During this year’s Forum, a panel of successful tech entrepreneurs and leaders delved into the question of why women are still struggling to make meaningful inroads into the world of tech. The digital transformation is being courted as a game changer for gender equality, but how do we do this while at the moment women are being pushed out of tech careers at twice the rate of men?
Susana Balbo, Argentina’s first female winemaker and Chair of the W20, a transnational network of women leaders of civil society, business, entrepreneurship ventures and think-tanks charged with influencing the agenda of the G20, shared the difficulties she encountered in climbing to the top of her profession. Ms. Balbo reported that over the years she worked harder and put in more hours than her male counterparts. She described feeling caught in a “catch-22 situation”: while it was important for her to prove her talent and capabilities, she paid the price by sacrificing time with her family because she could see no alternative. She spoke matter-of-factly about how women, due to the necessity of taking time out to have families, find it much harder than men to progress in their careers. She believed that women who have their own business or are part of a family enterprise find success more easily.
Chiara Condi, President and Founder of Led By Her, discussed how her organisation, through education and mentorship, is supporting women who have overcome adversity in their lives by becoming entrepreneurs. Led By Her has created partnerships with companies and business schools to deliver 300-hour courses to women to equip them with the skills to get their own project off the ground. Chiara mentioned that tech companies need to understand that it is not attractive for women to work in male dominated environments, for a lower salary, and less chance for career progression. In the past this kind of discrimination was overt, the difficulty now is that it is hidden, making it more difficult to address. Women’s success cannot just be left to their individual efforts; if they are to be successful company culture needs to change.
Béatrice Clicq, Confederation Secretary with Force Ouvière, one of France’s biggest workers’ unions, warned that although teleworking is allowing women to balance home and work demands better, it is making women more invisible in the workplace. Furthermore, women are expected to be faced with the brunt of job displacement that the digital transformation will bring. If 65% of new jobs created are in the IT sphere, and other fields heavily dominated by men, we can see that we have a lot of work to do to ensure that women can claim an equal share.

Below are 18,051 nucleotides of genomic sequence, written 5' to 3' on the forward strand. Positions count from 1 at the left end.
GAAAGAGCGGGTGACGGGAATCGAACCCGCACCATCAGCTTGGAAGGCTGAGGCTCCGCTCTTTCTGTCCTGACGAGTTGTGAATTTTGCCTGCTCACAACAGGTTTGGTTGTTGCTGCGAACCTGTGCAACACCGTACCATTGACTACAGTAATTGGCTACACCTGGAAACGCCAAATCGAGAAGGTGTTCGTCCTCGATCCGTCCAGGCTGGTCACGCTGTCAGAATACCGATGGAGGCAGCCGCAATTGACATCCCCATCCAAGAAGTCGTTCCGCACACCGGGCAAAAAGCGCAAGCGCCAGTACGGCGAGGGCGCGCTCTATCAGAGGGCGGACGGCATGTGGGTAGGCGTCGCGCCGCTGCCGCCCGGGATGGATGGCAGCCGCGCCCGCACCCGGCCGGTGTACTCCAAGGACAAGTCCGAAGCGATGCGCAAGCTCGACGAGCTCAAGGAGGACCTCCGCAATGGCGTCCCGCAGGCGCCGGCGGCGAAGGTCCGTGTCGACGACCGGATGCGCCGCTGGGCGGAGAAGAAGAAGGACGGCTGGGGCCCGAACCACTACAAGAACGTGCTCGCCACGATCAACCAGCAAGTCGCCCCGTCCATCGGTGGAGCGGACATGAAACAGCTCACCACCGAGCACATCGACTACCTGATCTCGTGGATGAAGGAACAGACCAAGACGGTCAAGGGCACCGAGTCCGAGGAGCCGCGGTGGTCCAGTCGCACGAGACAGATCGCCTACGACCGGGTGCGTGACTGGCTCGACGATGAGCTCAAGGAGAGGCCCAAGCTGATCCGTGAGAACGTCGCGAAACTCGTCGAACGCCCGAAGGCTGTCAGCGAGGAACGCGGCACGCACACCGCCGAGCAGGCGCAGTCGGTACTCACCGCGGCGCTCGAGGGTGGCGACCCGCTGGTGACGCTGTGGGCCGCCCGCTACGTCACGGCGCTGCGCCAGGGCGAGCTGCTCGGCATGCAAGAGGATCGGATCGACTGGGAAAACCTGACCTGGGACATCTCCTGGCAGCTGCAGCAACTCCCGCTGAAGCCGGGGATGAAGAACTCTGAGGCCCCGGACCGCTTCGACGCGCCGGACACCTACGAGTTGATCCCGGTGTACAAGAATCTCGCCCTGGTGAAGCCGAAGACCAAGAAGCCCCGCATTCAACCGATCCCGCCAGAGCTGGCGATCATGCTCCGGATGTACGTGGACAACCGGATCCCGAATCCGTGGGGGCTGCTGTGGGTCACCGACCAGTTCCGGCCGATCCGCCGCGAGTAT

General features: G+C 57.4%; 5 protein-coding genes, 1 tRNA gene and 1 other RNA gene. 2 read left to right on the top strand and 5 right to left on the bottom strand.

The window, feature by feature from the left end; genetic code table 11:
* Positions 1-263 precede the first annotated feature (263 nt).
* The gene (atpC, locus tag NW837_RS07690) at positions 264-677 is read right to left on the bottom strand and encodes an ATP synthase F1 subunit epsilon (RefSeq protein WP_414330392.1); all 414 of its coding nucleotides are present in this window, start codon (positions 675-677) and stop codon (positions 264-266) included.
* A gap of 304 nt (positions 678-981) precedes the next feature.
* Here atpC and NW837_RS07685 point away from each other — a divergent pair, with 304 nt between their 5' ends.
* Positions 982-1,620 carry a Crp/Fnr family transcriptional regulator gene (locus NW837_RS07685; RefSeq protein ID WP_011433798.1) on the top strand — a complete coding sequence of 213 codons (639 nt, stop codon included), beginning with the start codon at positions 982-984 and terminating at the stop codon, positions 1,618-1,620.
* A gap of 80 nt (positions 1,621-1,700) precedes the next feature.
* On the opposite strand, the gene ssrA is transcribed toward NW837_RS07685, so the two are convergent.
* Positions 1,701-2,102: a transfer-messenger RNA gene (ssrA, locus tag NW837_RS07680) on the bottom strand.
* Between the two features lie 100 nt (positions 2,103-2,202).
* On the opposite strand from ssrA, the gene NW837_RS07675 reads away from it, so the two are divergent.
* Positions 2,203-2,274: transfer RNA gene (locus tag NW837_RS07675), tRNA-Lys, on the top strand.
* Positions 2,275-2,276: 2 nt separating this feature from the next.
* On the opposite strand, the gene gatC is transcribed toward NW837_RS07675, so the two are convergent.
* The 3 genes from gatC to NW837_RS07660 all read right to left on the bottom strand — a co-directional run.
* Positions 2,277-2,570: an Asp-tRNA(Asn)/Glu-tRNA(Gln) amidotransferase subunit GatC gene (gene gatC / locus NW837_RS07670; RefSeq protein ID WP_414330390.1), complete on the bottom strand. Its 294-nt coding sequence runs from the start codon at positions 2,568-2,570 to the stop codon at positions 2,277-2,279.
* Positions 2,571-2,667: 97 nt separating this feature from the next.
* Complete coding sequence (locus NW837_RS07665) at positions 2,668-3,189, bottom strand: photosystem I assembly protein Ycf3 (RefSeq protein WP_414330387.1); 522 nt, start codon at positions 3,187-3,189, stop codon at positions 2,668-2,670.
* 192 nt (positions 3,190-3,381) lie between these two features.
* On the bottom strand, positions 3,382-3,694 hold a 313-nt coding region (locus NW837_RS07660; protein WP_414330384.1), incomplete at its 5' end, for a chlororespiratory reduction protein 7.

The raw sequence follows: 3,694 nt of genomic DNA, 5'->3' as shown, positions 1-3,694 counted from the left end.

Aleph Molinari, Founder of Fondación Proacceso, which works on combatting the digital divide in Mexico by providing training in low-income areas and catalysing economic and social development through technological initiatives, pressed for the need to equip women with basic digital skills to increase their opportunities for work without losing focus on the importance for women to also have access to higher-level skills. If not, women are at risk in the future of again being assigned to limited work roles. Mr. Molinari discussed the mythology existing around male success in tech careers and suggested that “we need to restructure the narratives of the hero of the successful business man and portray more successful stories of women who became an astronaut, an engineer or a scientist”.
Emmanuelle Quilès, CEO`, Janssen France, identified confidence as key to succeeding: women are less comfortable claiming their authority as experts with the very reverse being true of men. Tarah Wheeler, Principal Security Advisor and Cybersecurity Policy Fellow, New America, responded that women are making a mistake waiting for a third party to refer to them as expert and this is what is impacting their confidence. They should not let some-one else be the judge of this: if they are working in tech, they are experts. Men can be a great help by giving women the job title they deserve, and by opening meetings and other opportunities for women to engage with higher level executives.
Monika Quiesser, Senior Counsellor and Head of Social Policy Division at the OECD, closed the discussion by highlighting the fact that harassment at work and loss of confidence are linked. Both need to be addressed. She also mentioned that job titles really do matter in terms of building confidence, and that it is very worrying that women who go into tech jobs leave the sector twice as often as men do.